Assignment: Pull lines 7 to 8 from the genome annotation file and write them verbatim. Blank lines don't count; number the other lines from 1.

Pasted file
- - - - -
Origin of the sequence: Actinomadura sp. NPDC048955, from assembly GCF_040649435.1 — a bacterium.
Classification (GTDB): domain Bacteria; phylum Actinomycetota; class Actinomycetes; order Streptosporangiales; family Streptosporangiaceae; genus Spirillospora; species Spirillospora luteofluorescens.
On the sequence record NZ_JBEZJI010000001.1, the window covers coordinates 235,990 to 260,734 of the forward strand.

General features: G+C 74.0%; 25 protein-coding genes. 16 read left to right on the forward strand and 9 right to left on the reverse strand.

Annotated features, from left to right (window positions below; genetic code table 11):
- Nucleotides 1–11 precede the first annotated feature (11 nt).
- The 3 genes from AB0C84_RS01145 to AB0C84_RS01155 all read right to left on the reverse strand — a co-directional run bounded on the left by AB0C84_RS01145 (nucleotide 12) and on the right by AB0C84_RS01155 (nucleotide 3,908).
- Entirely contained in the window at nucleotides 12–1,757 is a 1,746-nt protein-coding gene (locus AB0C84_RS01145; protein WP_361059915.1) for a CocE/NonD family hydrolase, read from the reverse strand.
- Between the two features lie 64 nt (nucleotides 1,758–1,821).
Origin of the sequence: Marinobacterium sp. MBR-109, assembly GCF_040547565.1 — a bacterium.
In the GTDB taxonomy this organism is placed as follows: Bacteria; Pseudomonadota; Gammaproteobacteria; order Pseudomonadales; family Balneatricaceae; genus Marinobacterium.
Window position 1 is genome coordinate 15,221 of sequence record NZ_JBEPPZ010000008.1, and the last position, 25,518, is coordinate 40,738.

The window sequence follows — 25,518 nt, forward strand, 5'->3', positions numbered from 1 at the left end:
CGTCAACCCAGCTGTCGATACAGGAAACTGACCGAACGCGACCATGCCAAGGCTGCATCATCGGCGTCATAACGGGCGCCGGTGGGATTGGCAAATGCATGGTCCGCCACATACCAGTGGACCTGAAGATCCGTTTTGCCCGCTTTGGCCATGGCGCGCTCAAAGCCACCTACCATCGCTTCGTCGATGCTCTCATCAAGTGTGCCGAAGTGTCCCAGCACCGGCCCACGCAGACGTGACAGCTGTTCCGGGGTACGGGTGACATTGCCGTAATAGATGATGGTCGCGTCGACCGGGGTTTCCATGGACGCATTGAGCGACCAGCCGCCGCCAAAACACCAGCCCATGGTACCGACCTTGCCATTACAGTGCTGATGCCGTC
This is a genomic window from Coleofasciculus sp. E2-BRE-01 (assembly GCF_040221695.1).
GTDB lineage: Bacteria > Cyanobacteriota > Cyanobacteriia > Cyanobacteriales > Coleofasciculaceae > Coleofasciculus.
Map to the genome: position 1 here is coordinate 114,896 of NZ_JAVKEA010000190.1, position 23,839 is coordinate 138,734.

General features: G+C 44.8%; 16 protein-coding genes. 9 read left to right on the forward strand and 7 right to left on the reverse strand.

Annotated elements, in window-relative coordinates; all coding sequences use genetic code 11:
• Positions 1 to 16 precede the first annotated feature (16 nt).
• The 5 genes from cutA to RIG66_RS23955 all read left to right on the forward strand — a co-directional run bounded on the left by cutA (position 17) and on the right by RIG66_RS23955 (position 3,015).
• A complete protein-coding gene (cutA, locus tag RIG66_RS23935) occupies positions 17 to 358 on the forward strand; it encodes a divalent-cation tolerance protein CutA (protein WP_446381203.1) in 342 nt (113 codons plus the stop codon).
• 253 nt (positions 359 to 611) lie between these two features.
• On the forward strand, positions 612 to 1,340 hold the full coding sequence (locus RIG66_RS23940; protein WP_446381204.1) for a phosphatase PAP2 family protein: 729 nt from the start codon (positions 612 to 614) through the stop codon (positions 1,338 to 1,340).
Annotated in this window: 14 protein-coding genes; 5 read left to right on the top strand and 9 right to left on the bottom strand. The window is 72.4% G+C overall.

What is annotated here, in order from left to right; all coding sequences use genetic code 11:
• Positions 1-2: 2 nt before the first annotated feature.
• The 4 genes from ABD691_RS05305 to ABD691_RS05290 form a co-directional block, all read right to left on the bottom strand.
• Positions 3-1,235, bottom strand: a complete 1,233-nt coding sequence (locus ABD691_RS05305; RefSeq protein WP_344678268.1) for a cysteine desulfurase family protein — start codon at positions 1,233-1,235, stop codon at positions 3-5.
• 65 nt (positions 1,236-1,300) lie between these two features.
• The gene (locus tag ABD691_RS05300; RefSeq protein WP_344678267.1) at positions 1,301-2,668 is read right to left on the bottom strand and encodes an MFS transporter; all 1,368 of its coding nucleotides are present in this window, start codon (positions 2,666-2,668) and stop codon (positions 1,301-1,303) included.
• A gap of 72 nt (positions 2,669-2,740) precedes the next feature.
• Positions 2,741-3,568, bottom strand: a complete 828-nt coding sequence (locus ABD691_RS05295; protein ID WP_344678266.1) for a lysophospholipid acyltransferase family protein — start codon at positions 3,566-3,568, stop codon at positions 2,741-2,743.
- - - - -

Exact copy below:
- The 3 genes from AB0C84_RS01145 to AB0C84_RS01155 all read right to left on the reverse strand — a co-directional run bounded on the left by AB0C84_RS01145 (nucleotide 12) and on the right by AB0C84_RS01155 (nucleotide 3,908).
- Entirely contained in the window at nucleotides 12–1,757 is a 1,746-nt protein-coding gene (locus AB0C84_RS01145; protein WP_361059915.1) for a CocE/NonD family hydrolase, read from the reverse strand.